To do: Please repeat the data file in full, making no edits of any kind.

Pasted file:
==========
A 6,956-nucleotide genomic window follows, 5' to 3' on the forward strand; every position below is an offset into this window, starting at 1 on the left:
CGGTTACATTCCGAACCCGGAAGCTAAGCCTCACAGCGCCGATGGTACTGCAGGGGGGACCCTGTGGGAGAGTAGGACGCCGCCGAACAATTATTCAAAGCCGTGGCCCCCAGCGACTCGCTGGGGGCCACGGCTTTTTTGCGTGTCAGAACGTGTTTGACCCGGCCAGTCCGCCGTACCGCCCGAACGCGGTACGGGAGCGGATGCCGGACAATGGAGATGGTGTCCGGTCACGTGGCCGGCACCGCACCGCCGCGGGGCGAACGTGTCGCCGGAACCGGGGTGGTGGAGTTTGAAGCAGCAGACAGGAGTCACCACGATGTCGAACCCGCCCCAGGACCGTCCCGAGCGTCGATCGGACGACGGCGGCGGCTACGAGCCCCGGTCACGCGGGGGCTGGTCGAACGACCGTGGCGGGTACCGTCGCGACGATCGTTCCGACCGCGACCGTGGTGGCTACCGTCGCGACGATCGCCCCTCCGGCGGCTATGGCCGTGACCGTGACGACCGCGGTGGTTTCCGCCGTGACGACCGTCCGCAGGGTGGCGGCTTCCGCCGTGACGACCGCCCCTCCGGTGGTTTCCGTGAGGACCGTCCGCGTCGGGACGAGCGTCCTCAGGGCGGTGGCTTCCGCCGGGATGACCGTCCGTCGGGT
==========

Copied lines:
A 6,956-nucleotide genomic window follows, 5' to 3' on the forward strand; every position below is an offset into this window, starting at 1 on the left:
CGGTTACATTCCGAACCCGGAAGCTAAGCCTCACAGCGCCGATGGTACTGCAGGGGGGACCCTGTGGGAGAGTAGGACGCCGCCGAACAATTATTCAAAGCCGTGGCCCCCAGCGACTCGCTGGGGGCCACGGCTTTTTTGCGTGTCAGAACGTGTTTGACCCGGCCAGTCCGCCGTACCGCCCGAACGCGGTACGGGAGCGGATGCCGGACAATGGAGATGGTGTCCGGTCACGTGGCCGGCACCGCACCGCCGCGGGGCGAACGTGTCGCCGGAACCGGGGTGGTGGAGTTTGAAGCAGCAGACAGGAGTCACCACGATGTCGAACCCGCCCCAGGACCGTCCCGAGCGTCGATCGGACGACGGCGGCGGCTACGAGCCCCGGTCACGCGGGGGCTGGTCGAACGACCGTGGCGGGTACCGTCGCGACGATCGTTCCGACCGCGACCGTGGTGGCTACCGTCGCGACGATCGCCCCTCCGGCGGCTATGGCCGTGACCGTGACGACCGCGGTGGTTTCCGCCGTGACGACCGTCCGCAGGGTGGCGGCTTCCGCCGTGACGACCGCCCCTCCGGTGGTTTCCGTGAGGACCGTCCGCGTCGGGACGAGCGTCCTCAGGGCGGTGGCTTCCGCCGGGATGACCGTCCGTCGGGT